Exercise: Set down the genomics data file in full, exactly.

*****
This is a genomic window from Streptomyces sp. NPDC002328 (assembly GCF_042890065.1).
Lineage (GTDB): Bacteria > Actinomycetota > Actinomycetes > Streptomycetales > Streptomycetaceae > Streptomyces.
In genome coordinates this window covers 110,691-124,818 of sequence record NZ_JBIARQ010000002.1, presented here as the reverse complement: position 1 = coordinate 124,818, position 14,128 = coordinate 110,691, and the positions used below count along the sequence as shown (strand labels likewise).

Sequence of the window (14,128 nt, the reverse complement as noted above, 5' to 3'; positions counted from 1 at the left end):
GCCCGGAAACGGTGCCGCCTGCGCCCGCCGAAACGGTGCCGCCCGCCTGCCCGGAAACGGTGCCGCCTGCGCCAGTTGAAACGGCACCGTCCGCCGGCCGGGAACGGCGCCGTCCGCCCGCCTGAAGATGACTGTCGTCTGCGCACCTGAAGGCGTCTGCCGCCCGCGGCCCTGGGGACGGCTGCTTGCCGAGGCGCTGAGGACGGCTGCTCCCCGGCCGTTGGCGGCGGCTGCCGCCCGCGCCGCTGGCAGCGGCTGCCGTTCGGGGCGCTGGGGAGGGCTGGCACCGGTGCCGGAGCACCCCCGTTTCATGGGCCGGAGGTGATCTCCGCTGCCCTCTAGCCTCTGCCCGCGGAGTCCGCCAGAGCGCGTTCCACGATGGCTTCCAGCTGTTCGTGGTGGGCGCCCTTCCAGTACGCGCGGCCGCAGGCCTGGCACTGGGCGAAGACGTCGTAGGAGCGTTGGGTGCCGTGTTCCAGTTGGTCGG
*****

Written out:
This is a genomic window from Streptomyces sp. NPDC002328 (assembly GCF_042890065.1).
Lineage (GTDB): Bacteria > Actinomycetota > Actinomycetes > Streptomycetales > Streptomycetaceae > Streptomyces.
In genome coordinates this window covers 110,691-124,818 of sequence record NZ_JBIARQ010000002.1, presented here as the reverse complement: position 1 = coordinate 124,818, position 14,128 = coordinate 110,691, and the positions used below count along the sequence as shown (strand labels likewise).

Sequence of the window (14,128 nt, the reverse complement as noted above, 5' to 3'; positions counted from 1 at the left end):
GCCCGGAAACGGTGCCGCCTGCGCCCGCCGAAACGGTGCCGCCCGCCTGCCCGGAAACGGTGCCGCCTGCGCCAGTTGAAACGGCACCGTCCGCCGGCCGGGAACGGCGCCGTCCGCCCGCCTGAAGATGACTGTCGTCTGCGCACCTGAAGGCGTCTGCCGCCCGCGGCCCTGGGGACGGCTGCTTGCCGAGGCGCTGAGGACGGCTGCTCCCCGGCCGTTGGCGGCGGCTGCCGCCCGCGCCGCTGGCAGCGGCTGCCGTTCGGGGCGCTGGGGAGGGCTGGCACCGGTGCCGGAGCACCCCCGTTTCATGGGCCGGAGGTGATCTCCGCTGCCCTCTAGCCTCTGCCCGCGGAGTCCGCCAGAGCGCGTTCCACGATGGCTTCCAGCTGTTCGTGGTGGGCGCCCTTCCAGTACGCGCGGCCGCAGGCCTGGCACTGGGCGAAGACGTCGTAGGAGCGTTGGGTGCCGTGTTCCAGTTGGTCGG